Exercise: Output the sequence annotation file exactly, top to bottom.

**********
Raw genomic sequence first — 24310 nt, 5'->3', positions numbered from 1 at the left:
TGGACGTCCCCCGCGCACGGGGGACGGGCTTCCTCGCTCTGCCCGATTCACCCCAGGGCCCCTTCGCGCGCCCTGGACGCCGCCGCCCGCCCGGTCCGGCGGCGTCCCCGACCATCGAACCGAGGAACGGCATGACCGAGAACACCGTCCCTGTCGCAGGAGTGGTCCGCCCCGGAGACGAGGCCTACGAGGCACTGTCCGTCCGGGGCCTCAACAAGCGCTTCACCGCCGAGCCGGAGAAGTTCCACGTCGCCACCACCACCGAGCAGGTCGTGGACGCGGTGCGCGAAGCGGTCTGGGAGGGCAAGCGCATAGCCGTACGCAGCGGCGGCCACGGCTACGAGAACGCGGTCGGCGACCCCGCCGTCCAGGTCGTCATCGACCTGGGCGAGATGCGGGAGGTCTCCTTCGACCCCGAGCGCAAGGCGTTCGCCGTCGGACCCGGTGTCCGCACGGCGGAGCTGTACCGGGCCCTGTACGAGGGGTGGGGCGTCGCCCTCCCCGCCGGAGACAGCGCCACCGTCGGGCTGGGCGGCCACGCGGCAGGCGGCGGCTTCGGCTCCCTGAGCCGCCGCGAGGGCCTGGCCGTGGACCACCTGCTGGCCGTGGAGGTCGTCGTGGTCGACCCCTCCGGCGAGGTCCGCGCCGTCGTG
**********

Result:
Raw genomic sequence first — 24310 nt, 5'->3', positions numbered from 1 at the left:
TGGACGTCCCCCGCGCACGGGGGACGGGCTTCCTCGCTCTGCCCGATTCACCCCAGGGCCCCTTCGCGCGCCCTGGACGCCGCCGCCCGCCCGGTCCGGCGGCGTCCCCGACCATCGAACCGAGGAACGGCATGACCGAGAACACCGTCCCTGTCGCAGGAGTGGTCCGCCCCGGAGACGAGGCCTACGAGGCACTGTCCGTCCGGGGCCTCAACAAGCGCTTCACCGCCGAGCCGGAGAAGTTCCACGTCGCCACCACCACCGAGCAGGTCGTGGACGCGGTGCGCGAAGCGGTCTGGGAGGGCAAGCGCATAGCCGTACGCAGCGGCGGCCACGGCTACGAGAACGCGGTCGGCGACCCCGCCGTCCAGGTCGTCATCGACCTGGGCGAGATGCGGGAGGTCTCCTTCGACCCCGAGCGCAAGGCGTTCGCCGTCGGACCCGGTGTCCGCACGGCGGAGCTGTACCGGGCCCTGTACGAGGGGTGGGGCGTCGCCCTCCCCGCCGGAGACAGCGCCACCGTCGGGCTGGGCGGCCACGCGGCAGGCGGCGGCTTCGGCTCCCTGAGCCGCCGCGAGGGCCTGGCCGTGGACCACCTGCTGGCCGTGGAGGTCGTCGTGGTCGACCCCTCCGGCGAGGTCCGCGCCGTCGTG